Sermon for Easter Sunday based on I Corinthians 15:1-11 (14, 17-19)
Dear believers with the promise of the resurrection: grace, mercy, and peace to you from God the Father, and our Lord and Saviour Jesus Christ. Amen.
All of Christianity depends on one single day. Really not even one single day, but rather one single event during that one day: the Resurrection of Jesus. The Apostle Paul writes in I Corinthians, “If Christ has not been raised [from the dead], then our preaching is in vain and your faith is in vain… And if Christ has not been raised, your faith is futile and you are still in your sins. Then those also who have fallen asleep in Christ have perished. If in Christ we have hope in this life only, we are of all people most to be pitied.” (15:14, 17-19)
In other words, if Jesus was not raised from the dead then we are dead. Then we’ve got nothing. We’ve got no hope. We’ve got no future. The only thing that awaits us is eternal death.
If Jesus claimed to be God and then died and is gone, then he’s nobody. Despite whatever good things He might have said and done, He would be a fraud. He told His disciples many times that He would die and rise again, so if He did not rise, He would be a liar. If He said He was going to die for our sins but then never rose, we would have to conclude that He lost the battle with sin and the devil. We’d have to conclude that God the Father did not accept His death as payment for our sins. That’s why Christianity is dependent on the single event of the Resurrection.
“But in fact Christ has been raised from the dead” (I Cor. 15:20). Our Epistle lesson says, “Christ died for our sins in accordance with the Scriptures… he was buried… he was raised on the third day in accordance with the Scriptures.” And Jesus proved His resurrection by showing Himself to Peter. Then to the Twelve (eleven). Then He appeared to more than 500 at one time. He appeared to James. He appeared to Paul. He appeared to Mary Magdalene (Jn 20:11-18). He appeared to the two on the road to Emmaus and to those gathered in Emmaus (Lk 24:13-35). And Jesus proved Himself not to be some ghost or apparition by telling them to look at His pierced hands and feet and touch Him and see that He is real (Lk 24:39; Jn 20:27). He ate in front of them (Lk 24:42; Jn 21:9-14). He performed miracles in front of them (Jn 20:6). Jesus proved that He had been physically raised from the dead.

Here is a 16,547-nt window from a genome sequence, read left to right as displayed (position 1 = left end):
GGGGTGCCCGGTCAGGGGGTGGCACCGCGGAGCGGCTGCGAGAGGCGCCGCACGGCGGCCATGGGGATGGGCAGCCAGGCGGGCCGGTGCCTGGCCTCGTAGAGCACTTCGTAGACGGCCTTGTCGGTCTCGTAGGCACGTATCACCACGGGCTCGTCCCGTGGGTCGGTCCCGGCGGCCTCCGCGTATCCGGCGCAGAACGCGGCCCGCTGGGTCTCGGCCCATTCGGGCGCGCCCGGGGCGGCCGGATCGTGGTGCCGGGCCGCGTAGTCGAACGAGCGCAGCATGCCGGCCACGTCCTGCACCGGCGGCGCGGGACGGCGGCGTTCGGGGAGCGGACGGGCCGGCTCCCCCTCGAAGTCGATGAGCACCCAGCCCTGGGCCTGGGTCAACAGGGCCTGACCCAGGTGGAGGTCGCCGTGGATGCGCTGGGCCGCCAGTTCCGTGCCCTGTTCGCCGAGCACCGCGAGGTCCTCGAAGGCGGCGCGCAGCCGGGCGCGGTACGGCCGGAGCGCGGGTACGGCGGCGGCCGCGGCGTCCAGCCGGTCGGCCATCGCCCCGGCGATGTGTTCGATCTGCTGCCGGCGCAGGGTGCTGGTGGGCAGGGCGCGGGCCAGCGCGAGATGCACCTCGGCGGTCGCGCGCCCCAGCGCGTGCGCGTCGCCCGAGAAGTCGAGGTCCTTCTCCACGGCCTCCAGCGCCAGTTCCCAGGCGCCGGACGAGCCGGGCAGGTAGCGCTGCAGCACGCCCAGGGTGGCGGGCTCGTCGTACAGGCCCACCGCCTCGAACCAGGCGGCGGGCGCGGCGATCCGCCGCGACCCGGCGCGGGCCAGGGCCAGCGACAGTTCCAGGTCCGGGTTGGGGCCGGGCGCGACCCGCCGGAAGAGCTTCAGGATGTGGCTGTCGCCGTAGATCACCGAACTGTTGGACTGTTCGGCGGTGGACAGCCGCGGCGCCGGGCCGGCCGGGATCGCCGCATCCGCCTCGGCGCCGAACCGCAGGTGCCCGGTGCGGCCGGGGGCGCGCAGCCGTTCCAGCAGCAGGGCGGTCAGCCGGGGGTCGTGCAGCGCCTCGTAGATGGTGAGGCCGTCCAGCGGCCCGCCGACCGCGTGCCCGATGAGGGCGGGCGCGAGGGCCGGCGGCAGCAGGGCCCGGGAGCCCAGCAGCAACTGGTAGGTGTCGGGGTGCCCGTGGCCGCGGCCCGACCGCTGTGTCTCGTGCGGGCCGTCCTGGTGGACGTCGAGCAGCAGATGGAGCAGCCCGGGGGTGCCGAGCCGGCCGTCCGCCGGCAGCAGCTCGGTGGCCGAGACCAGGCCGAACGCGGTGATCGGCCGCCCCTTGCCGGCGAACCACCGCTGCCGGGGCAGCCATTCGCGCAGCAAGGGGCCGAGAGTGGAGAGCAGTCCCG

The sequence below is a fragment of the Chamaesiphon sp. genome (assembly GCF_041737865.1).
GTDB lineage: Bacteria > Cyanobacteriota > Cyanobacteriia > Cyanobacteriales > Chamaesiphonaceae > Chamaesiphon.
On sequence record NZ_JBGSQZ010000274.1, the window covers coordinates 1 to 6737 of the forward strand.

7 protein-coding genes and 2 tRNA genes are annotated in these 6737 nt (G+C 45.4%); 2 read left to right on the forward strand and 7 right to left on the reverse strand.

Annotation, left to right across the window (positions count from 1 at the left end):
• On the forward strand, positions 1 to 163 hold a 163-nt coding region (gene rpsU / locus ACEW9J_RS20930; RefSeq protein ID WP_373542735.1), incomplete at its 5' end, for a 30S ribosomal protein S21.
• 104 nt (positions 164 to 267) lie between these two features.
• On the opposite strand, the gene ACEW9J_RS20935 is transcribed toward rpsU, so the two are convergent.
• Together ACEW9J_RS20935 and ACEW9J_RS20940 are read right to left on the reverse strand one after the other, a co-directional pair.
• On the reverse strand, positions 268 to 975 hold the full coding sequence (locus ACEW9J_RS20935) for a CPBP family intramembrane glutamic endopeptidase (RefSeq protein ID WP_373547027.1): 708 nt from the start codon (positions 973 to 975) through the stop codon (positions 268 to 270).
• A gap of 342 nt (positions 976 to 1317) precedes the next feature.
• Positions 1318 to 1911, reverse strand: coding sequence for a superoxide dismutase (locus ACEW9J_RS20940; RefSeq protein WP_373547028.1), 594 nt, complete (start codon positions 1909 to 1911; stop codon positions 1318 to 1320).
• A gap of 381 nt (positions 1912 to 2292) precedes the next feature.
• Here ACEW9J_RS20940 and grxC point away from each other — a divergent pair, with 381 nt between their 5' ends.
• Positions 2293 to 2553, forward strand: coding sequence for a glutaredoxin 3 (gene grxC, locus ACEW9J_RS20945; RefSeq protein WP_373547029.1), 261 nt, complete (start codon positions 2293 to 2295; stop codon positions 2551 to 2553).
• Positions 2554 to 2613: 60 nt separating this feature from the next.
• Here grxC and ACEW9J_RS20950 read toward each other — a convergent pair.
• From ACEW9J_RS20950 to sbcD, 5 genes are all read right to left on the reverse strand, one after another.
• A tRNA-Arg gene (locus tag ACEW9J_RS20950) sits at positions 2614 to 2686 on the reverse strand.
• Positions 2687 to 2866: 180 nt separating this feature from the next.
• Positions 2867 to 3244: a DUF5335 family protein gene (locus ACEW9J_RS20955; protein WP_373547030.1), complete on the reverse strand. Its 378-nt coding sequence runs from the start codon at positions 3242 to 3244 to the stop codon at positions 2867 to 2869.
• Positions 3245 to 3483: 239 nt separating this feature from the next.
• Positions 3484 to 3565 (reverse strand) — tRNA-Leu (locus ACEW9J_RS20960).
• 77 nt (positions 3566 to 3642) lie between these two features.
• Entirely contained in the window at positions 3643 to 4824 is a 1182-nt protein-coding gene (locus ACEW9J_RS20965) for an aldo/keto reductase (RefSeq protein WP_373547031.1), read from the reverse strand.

And Jesus’ Resurrection changed the disciples. Before the Resurrection, the disciples had fled when Jesus was arrested. They were in hiding behind locked doors after His death. They were exactly at the point we would be if there was no Resurrection. They were thinking that their faith in Jesus had been in vain. They thought they had it all wrong. They had hoped Jesus would save them, but now He was dead (cf. Lk 24:21). Jesus was dead. They had no hope. They had no future. Jesus must have been a fraud. Jesus must have been a liar. And now the disciples were afraid that they would be put to death just like Jesus had been put to death.
Between Jesus death and resurrection, no one believed in Him. No one single person believed in Him. The religious leaders had Him killed. The crowd had shouted, “Crucify Him!” The disciples fled and met in hiding to figure out what to do next. The women bought spices to anoint His corpse. No one believed in Jesus. But that didn’t stop Him from dying for them and rising from the dead. In spite of their unbelief, Jesus died and rose again. Then He showed Himself to them and proved that He had done exactly what He said He would do.